Government has removed the multi-currency regime and restricted domestic transactions to local currency, renamed Zimbabwe dollar, in an effort to enhance affordability of goods and services by the majority of Zimbabweans.
Finance and Economic Development Minister Professor Mthuli Ncube yesterday said the Government had taken the decision to abandon the multi-currency system after noting that the market was choosing to price a number of goods and services in US dollars when the majority of citizens earned the local currency.
He said apart from enabling everyone to transact – those with and without access to foreign currency – the new measures would give the Reserve Bank of Zimbabwe full monetary policy control to defend the value of the domestic currency.
Prof Ncube said key fundamentals to support a local currency, including controlled Government expenditure and budget surpluses, were now in place.
“Basically, we have made another step forward by moving away from a multicurrency regime to a mono-currency regime where the domestic currency (Zimbabwe dollar) is now the sole legal tender for transactions within Zimbabwe,” said Prof Ncube.
“What was happening out there in the market was that the market was choosing a mono-currency, being the US dollar, and that is untenable because we do not control the sourcing of it (and) the supply of it.
“We cannot even conduct monetary policy on the back of it.”
The departure from the multi-currency regime dovetails with President Mnangagwa’s remarks in an interview with Bloomberg in Mozambique last week that it was necessary to have currency reforms in the country.
Talk of reverting to local currency has also been insistent over the past year as Government has put on pragmatic steps to finally move to a new local currency.
Essentially, the latest move is arguably a penultimate stop before the adoption of the fully monetised local unit.
Yesterday, Prof Ncube said using the Zimbabwe dollar would make it easier to transact on the domestic market with forex reserved for external payments.
“We also know that in some quarters we were not even allowed to transact in US dollars because of things like sanctions and other restrictions. So, it’s necessary to move on and use a currency that you can control.
“And also, what we are trying to do is restore full monetary policy where the Central Bank can conduct monetary policy using the array of tools that are necessary for managing monetary policy such as interest rates, use of a monetary policy committee to govern things like targeting money balances or even targeting inflation,” he said.
Prof Ncube said people will use the existing RTGS dollar, bond notes and bond coins, which means “nothing changes really”.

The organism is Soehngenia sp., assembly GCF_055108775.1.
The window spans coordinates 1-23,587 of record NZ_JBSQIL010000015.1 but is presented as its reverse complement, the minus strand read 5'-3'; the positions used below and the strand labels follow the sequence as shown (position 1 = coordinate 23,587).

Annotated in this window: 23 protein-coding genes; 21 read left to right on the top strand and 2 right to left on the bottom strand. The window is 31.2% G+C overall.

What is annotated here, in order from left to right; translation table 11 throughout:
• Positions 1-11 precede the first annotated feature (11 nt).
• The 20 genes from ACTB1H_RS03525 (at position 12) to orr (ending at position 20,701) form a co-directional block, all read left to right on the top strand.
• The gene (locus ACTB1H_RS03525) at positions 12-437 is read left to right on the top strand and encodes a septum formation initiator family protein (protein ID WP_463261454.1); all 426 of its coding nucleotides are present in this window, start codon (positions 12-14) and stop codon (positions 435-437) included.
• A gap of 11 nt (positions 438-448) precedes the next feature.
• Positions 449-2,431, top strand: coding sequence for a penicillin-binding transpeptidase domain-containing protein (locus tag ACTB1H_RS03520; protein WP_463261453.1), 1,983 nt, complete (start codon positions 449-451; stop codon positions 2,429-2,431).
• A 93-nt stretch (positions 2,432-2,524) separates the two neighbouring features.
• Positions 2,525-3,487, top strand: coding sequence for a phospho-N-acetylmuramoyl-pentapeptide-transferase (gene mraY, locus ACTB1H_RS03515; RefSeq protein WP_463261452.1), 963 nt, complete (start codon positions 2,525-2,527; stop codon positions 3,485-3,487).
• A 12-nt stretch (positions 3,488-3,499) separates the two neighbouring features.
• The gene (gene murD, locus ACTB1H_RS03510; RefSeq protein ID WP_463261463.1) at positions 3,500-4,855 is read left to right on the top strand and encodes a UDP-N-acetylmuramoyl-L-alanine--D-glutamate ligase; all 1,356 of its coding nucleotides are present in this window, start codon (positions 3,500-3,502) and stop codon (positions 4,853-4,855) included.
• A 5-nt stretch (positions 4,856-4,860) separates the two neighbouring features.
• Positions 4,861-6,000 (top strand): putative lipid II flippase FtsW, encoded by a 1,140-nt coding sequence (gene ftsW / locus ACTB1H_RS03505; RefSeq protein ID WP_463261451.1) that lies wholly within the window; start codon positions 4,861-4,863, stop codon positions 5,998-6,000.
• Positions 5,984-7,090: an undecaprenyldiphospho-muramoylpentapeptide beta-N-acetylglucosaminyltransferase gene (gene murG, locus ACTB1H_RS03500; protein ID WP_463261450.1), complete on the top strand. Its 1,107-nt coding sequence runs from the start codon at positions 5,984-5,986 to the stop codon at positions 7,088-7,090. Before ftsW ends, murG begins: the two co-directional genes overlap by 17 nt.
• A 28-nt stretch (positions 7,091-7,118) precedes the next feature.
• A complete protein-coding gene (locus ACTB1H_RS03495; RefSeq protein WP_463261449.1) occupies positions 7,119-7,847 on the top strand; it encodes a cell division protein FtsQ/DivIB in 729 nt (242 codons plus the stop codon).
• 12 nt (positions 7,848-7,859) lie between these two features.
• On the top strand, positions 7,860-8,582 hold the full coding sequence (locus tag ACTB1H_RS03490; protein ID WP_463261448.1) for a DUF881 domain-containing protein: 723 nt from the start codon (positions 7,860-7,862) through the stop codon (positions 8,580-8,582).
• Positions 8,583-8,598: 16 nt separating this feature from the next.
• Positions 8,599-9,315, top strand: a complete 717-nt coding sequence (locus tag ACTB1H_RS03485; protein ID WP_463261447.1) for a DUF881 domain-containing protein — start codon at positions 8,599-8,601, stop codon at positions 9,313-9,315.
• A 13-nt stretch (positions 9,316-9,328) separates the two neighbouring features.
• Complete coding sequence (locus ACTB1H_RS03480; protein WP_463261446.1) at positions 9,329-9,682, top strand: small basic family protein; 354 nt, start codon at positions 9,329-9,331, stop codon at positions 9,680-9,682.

“What changes is the name of the currency (to Zimbabwe dollar) plus the fact that it is now the only legal tender in Zimbabwe,” he said.
Prof Ncube said the use of the Zimbabwe dollar is expected to result in an increase in US dollars flows into bureaux de change and banks as people convert their money to transact.
He added the new measures speak to discussions Government recently had with its workers.
“Basically, the multicurrency regime, which had by the way become a mono-currency in favour of the US dollar, was favouring those with access to US dollars; those with access to US dollars were facing no change in inflation at all for the last three years.
“So we were now creating a society of haves and have-nots; those who have access to US dollars and those who don’t. Those who don’t are faced with RTGS inflation while those who have US dollars are faced with zero inflation,” he said.
Through Statutory Instrument (SI) 142 of 2019, known as Reserve Bank of Zimbabwe (Legal Tender) Regulations, Government abolished the use of multiple currencies such as British pound, United States dollar, South African rand, and Botswana pula, among others.
Zimbabwe had used a basket of currencies since 2009. The Zimbabwe dollar became the sole legal tender with effect from yesterday.
It will have the same boundaries, extent in space, time, or meaning as the RTGS dollars, which entails all bond notes and approved forms of electronic money in Zimbabwe.
However, nothing changes regarding the operation of foreign currency (nostro) accounts, which will continue to be designated in the currency they are held.
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